A classroom with quality, complex problems as its cornerstones can support English Language Learners. First let’s check out a few “ground rules” about supporting English Language Learners. The following ground rules are not exhaustive, but are pulled strategically from English Language Learners and the New Standards by Margaret Heritage, Aída Walqui, and Robert Linquanti.

  • Use authentic and meaningful tasks to build student agency and sense of purpose, as well as background knowledge and schema
  • Learning needs to be social. Scaffolding should be interactive and occur through discourse.
  • Learners need to use language themselves in meaningful and purposeful ways.

Problem-based learning can go hand in hand with these principles, provided you establish strategies to promote them. The use of authentic, quality tasks paired with discourse can yield significant gains in language acquisition. However, you must be conscious and strategic. Here are five strategies to help that process.

Use word walls. Post challenging vocabulary on your classroom walls to offer visual reminders of content terms. Be sure to provide not only the word itself, but pictures and examples when possible.

Use Sentence stems. Provide students sentence frames and sentence stems. For example,

Be judicious about sentence stems as time goes along. You don’t want to stifle student creativity and their ability to flex their English going forward. Still, sentence stems can be an effective way to bridge that gap.

Double Entry Journals. Double entry journals are a strategy of writing to learn. Student divide their notes with a vertical line. On the left is the source material. It may be a problem, a vocabulary work, or a strategy. On the right they can write their interpretation or process or even additional questions.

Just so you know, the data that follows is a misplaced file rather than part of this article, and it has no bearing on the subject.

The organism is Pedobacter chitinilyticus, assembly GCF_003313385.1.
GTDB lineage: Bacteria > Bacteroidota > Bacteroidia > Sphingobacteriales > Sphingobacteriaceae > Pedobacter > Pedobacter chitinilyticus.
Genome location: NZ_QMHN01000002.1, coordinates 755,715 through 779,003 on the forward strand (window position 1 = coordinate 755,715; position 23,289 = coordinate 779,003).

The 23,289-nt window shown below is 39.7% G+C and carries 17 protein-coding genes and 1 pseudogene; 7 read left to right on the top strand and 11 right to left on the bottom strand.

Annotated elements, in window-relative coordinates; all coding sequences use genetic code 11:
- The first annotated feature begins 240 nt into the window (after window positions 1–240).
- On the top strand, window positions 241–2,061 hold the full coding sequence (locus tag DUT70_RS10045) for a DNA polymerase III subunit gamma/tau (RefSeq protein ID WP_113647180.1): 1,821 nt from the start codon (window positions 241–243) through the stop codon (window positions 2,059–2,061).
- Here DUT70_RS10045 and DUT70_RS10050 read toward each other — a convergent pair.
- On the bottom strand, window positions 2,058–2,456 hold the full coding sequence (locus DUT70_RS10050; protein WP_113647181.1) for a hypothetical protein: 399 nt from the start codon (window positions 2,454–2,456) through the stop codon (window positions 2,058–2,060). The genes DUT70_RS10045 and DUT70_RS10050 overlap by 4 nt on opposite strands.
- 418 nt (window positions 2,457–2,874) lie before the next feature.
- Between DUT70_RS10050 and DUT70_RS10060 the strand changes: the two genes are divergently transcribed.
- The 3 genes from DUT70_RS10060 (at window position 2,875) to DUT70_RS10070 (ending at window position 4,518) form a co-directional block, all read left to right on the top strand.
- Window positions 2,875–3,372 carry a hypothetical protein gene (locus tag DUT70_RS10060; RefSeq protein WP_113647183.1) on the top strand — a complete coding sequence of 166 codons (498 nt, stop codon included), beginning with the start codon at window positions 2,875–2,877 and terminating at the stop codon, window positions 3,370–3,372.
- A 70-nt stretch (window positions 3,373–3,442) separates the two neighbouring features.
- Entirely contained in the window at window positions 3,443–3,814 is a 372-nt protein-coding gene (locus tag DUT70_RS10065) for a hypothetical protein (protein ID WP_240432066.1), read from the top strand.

Use Graphic Organizers. Thankfully in math we have a wealth of graphic organizers at our disposal. Graphic organizers can include concept maps, Venn diagrams, bar charts, etc. Be sure to take your time with them. If you’re placing items in a particular part of a Venn diagram, encourage a discussion and come to a consensus as a class.

Amplify, don’t simplify. Don’t shy away from using sophisticated vocabulary. English Language Learners need multiple and varied exposures to rich, and even technical vocabulary. Offer the challenging vocabulary word and support it by providing synonyms, definitions, and examples.

This is only a small bank of strategies to support pupils. What are some of your most effective strategies to support students for whom English is not their primary language?

(Note: While I use the term English Language Learners (ELLs) in this blog post, I recognize that there are other – probably better – terms for students for whom English is not their first language. By putting “English” first in the term and implying English acquisition, the term promotes anglo-supremacy. It is the accepted term from the U.S. Department of Education. Other similar but distinct terms include Emergent Bilinguals (EBs) and First Language Not English (FLNE) students.)

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